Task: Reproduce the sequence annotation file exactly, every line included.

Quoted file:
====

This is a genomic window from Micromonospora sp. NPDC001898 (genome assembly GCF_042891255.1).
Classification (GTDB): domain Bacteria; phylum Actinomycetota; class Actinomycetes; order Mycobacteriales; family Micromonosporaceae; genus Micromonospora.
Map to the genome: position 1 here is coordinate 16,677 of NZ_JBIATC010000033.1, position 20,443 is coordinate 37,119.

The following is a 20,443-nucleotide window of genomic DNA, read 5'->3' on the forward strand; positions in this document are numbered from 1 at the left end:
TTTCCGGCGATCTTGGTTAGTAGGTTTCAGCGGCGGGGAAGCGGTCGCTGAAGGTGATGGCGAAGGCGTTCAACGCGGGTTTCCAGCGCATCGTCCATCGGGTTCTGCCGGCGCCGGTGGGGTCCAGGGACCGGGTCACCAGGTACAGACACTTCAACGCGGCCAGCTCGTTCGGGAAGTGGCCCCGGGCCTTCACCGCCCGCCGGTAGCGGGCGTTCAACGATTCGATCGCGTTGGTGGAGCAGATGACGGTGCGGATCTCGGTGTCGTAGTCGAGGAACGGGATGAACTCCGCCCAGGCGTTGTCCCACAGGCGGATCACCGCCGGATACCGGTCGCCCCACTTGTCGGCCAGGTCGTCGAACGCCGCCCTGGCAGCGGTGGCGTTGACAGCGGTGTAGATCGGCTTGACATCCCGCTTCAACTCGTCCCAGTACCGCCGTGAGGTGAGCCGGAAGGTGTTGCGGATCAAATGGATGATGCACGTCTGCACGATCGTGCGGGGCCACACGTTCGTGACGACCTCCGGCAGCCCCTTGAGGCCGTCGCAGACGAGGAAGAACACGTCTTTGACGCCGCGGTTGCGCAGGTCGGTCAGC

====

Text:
This is a genomic window from Micromonospora sp. NPDC001898 (genome assembly GCF_042891255.1).
Classification (GTDB): domain Bacteria; phylum Actinomycetota; class Actinomycetes; order Mycobacteriales; family Micromonosporaceae; genus Micromonospora.
Map to the genome: position 1 here is coordinate 16,677 of NZ_JBIATC010000033.1, position 20,443 is coordinate 37,119.

The following is a 20,443-nucleotide window of genomic DNA, read 5'->3' on the forward strand; positions in this document are numbered from 1 at the left end:
TTTCCGGCGATCTTGGTTAGTAGGTTTCAGCGGCGGGGAAGCGGTCGCTGAAGGTGATGGCGAAGGCGTTCAACGCGGGTTTCCAGCGCATCGTCCATCGGGTTCTGCCGGCGCCGGTGGGGTCCAGGGACCGGGTCACCAGGTACAGACACTTCAACGCGGCCAGCTCGTTCGGGAAGTGGCCCCGGGCCTTCACCGCCCGCCGGTAGCGGGCGTTCAACGATTCGATCGCGTTGGTGGAGCAGATGACGGTGCGGATCTCGGTGTCGTAGTCGAGGAACGGGATGAACTCCGCCCAGGCGTTGTCCCACAGGCGGATCACCGCCGGATACCGGTCGCCCCACTTGTCGGCCAGGTCGTCGAACGCCGCCCTGGCAGCGGTGGCGTTGACAGCGGTGTAGATCGGCTTGACATCCCGCTTCAACTCGTCCCAGTACCGCCGTGAGGTGAGCCGGAAGGTGTTGCGGATCAAATGGATGATGCACGTCTGCACGATCGTGCGGGGCCACACGTTCGTGACGACCTCCGGCAGCCCCTTGAGGCCGTCGCAGACGAGGAAGAACACGTCTTTGACGCCGCGGTTGCGCAGGTCGGTCAGC